Somehow, “I’m sorry” Just Doesn’t Cut it Here
November 25, 2016
Anytime you questioned the election coverage priorities, media elites would retreat to their default position, “Since everyone hates us, we must be doing the right thing.”
It’s a perfectly seamless, impenetrable logic loop.
Sometimes people hate you because you are destroying humanity’s last, best hope.
LAST winter, as primary voters in Iowa and New Hampshire headed to the polls, a covert and cunning Russian plot was underway to disrupt the American political process. With aliases like Guccifer 2.0and Fancy Bear, Russian hackers were targeting critical computer systems.
In June, they struck, hitting the Democratic Party, and by July its chairman was ousted in the fallout. Soon embarrassing emails were spilling from the computers of Hillary Clinton and her staff. Republican officials were hit, too. So was the National Security Agency. Now, hackers are meddling with the voting systems in several states, leaving local officials on high alert. Come Election Day, they’ll find out what, if anything, the cyberspies have in store.
This is an act of foreign interference in an American election on a scale we’ve never seen, yet on most days it has been the also-ran of media coverage, including at The New York Times.
The emails themselves — exposing the underside of the Democratic political machinery, and the conflicts, misjudgments and embarrassing communications of its top ranks — have received bountiful attention. What rarely makes the main narrative is the spy-versus-spy cyberwarfare: the tactics, the players and the government efforts to tame it. In a calamitous campaign unlike any in memory, it’s not surprising that other story lines get squeezed out. But one of the most chilling chapters of this election is the role of Russian intelligence and the growing threat of digital espionage. With days to go, readers have been shortchanged on this part of history.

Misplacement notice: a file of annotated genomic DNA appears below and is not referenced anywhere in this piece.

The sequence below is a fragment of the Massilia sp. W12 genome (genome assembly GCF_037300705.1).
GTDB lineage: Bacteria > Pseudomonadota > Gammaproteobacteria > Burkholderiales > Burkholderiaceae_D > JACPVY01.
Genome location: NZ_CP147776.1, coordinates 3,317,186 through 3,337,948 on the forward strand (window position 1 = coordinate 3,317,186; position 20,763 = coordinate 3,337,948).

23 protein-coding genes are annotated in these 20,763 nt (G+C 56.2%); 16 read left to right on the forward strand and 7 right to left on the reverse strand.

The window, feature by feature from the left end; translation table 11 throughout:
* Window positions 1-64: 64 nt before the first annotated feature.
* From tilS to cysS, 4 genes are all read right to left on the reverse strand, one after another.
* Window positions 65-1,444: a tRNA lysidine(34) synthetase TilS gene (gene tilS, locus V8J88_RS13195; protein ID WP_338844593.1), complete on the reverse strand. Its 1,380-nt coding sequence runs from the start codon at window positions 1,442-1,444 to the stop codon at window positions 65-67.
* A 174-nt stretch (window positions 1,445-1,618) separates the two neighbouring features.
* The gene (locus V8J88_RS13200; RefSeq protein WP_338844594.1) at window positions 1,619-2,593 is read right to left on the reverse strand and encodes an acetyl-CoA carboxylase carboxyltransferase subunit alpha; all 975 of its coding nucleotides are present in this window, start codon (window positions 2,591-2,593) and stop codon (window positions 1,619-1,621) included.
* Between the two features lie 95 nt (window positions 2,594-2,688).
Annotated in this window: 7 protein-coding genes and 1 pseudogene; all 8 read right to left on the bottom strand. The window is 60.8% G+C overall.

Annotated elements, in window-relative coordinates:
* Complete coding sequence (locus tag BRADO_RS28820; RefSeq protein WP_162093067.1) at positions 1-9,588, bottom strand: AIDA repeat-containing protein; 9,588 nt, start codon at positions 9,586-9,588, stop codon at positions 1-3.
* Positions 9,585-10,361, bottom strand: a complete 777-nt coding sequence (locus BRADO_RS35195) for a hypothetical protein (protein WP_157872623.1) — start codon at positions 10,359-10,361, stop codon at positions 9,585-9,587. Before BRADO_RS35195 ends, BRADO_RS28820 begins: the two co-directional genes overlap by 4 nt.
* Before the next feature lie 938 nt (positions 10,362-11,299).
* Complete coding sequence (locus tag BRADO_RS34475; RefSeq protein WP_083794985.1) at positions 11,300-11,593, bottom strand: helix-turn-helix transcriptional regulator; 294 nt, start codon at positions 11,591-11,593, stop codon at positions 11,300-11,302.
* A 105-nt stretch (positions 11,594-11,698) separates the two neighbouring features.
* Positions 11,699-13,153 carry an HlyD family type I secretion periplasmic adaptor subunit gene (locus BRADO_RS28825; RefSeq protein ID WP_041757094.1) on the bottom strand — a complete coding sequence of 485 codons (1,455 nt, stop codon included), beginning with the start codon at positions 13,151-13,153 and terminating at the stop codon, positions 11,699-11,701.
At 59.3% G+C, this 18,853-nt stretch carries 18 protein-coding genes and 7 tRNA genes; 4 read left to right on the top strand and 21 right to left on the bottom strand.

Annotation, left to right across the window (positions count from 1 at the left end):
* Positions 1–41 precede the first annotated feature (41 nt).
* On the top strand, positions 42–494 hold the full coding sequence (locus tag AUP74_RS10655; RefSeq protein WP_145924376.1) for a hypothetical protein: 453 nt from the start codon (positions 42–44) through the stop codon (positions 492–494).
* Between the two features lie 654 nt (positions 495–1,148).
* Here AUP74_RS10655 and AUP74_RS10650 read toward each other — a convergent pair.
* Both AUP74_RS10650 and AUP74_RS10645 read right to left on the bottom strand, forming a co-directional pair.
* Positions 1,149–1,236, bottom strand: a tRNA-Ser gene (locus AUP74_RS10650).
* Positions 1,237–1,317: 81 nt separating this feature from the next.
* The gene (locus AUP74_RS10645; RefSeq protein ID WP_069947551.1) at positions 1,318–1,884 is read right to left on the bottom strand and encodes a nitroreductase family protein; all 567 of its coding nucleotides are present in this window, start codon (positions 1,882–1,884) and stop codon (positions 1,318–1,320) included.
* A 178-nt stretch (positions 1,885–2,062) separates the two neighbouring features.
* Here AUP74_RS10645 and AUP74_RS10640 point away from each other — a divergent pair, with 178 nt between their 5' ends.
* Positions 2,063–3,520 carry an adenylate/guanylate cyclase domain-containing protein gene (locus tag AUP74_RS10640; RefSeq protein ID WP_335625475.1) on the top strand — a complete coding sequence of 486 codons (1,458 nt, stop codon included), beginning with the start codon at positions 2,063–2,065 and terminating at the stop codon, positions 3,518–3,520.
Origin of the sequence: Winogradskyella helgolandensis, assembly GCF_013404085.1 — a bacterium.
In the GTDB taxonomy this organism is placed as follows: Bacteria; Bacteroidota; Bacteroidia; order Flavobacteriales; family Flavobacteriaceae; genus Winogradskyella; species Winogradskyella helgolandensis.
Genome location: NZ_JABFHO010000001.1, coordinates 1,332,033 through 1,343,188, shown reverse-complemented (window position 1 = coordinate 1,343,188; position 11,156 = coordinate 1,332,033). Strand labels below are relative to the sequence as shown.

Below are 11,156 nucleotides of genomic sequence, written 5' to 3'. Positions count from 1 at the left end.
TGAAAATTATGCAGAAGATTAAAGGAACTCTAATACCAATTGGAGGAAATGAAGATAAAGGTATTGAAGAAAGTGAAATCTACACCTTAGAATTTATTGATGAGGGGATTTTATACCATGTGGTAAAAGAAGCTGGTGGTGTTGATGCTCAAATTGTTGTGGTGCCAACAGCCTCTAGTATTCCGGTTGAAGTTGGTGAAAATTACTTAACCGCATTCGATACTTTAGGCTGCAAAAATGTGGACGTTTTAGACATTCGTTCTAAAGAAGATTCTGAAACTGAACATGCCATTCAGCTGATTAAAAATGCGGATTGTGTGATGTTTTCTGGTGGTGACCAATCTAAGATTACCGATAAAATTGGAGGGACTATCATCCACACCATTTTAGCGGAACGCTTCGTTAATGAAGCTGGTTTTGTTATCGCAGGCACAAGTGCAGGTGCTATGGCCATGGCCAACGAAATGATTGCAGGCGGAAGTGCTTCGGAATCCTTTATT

History will judge The Times’s institutional commitment to reporting on the actual foreign intervention less favorably, I suspect. The team in Washington produced commendable, competitive work on an exceptionally difficult reporting target. Led by David Sanger, The Times was first to link the Russians to the hacks, to examine the baffling role of Julian Assange and WikiLeaks and to smartly explore the options that the Obama administration could use to retaliate. I have no substantive complaints about the stories The Times has done.
What was missing is a sense that this coverage is actually important. After The Washington Post broke the story that the Democratic National Committee had been hacked, The Times came back with its own solid piece, but it didn’t crack the front page and it earned only a modest mention on the home page. A piece laying out evidence that the Russians may be trying to falsify voting results in state databases ran on A15 and got minimal play digitally. Another on Vice President Joseph R. Biden Jr. signaling that the White House was prepared to order a rare covert cyberattack against Russian found a home on page A19.